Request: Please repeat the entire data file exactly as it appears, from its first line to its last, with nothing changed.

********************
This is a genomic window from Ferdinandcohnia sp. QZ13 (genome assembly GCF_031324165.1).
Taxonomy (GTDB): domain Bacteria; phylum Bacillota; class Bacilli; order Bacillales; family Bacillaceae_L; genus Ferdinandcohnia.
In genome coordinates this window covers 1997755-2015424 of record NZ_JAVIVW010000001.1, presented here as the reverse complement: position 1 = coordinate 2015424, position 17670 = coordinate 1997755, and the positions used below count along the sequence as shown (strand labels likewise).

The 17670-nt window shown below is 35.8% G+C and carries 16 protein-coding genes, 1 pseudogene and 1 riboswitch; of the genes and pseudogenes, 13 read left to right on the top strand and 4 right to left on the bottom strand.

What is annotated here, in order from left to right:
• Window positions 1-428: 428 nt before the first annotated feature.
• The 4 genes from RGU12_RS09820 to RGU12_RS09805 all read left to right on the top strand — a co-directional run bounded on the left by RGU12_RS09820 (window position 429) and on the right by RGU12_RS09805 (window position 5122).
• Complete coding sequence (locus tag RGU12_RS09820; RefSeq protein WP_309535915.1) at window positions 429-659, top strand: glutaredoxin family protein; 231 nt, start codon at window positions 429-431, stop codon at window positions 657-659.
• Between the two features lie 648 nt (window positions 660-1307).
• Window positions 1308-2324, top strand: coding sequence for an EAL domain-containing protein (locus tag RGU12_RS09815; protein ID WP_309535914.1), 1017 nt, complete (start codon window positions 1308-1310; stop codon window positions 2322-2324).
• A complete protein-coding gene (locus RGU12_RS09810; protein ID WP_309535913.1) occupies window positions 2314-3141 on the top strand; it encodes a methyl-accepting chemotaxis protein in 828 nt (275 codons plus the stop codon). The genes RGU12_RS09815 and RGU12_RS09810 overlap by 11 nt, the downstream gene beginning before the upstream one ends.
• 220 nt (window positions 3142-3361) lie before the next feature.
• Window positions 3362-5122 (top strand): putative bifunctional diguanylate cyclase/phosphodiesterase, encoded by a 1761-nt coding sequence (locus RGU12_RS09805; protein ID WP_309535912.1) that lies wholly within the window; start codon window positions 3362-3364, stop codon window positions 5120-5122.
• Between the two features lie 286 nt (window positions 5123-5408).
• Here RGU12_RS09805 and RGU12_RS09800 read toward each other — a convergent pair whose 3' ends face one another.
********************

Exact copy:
This is a genomic window from Ferdinandcohnia sp. QZ13 (genome assembly GCF_031324165.1).
Taxonomy (GTDB): domain Bacteria; phylum Bacillota; class Bacilli; order Bacillales; family Bacillaceae_L; genus Ferdinandcohnia.
In genome coordinates this window covers 1997755-2015424 of record NZ_JAVIVW010000001.1, presented here as the reverse complement: position 1 = coordinate 2015424, position 17670 = coordinate 1997755, and the positions used below count along the sequence as shown (strand labels likewise).

The 17670-nt window shown below is 35.8% G+C and carries 16 protein-coding genes, 1 pseudogene and 1 riboswitch; of the genes and pseudogenes, 13 read left to right on the top strand and 4 right to left on the bottom strand.

What is annotated here, in order from left to right:
• Window positions 1-428: 428 nt before the first annotated feature.
• The 4 genes from RGU12_RS09820 to RGU12_RS09805 all read left to right on the top strand — a co-directional run bounded on the left by RGU12_RS09820 (window position 429) and on the right by RGU12_RS09805 (window position 5122).
• Complete coding sequence (locus tag RGU12_RS09820; RefSeq protein WP_309535915.1) at window positions 429-659, top strand: glutaredoxin family protein; 231 nt, start codon at window positions 429-431, stop codon at window positions 657-659.
• Between the two features lie 648 nt (window positions 660-1307).
• Window positions 1308-2324, top strand: coding sequence for an EAL domain-containing protein (locus tag RGU12_RS09815; protein ID WP_309535914.1), 1017 nt, complete (start codon window positions 1308-1310; stop codon window positions 2322-2324).
• A complete protein-coding gene (locus RGU12_RS09810; protein ID WP_309535913.1) occupies window positions 2314-3141 on the top strand; it encodes a methyl-accepting chemotaxis protein in 828 nt (275 codons plus the stop codon). The genes RGU12_RS09815 and RGU12_RS09810 overlap by 11 nt, the downstream gene beginning before the upstream one ends.
• 220 nt (window positions 3142-3361) lie before the next feature.
• Window positions 3362-5122 (top strand): putative bifunctional diguanylate cyclase/phosphodiesterase, encoded by a 1761-nt coding sequence (locus RGU12_RS09805; protein ID WP_309535912.1) that lies wholly within the window; start codon window positions 3362-3364, stop codon window positions 5120-5122.
• Between the two features lie 286 nt (window positions 5123-5408).
• Here RGU12_RS09805 and RGU12_RS09800 read toward each other — a convergent pair whose 3' ends face one another.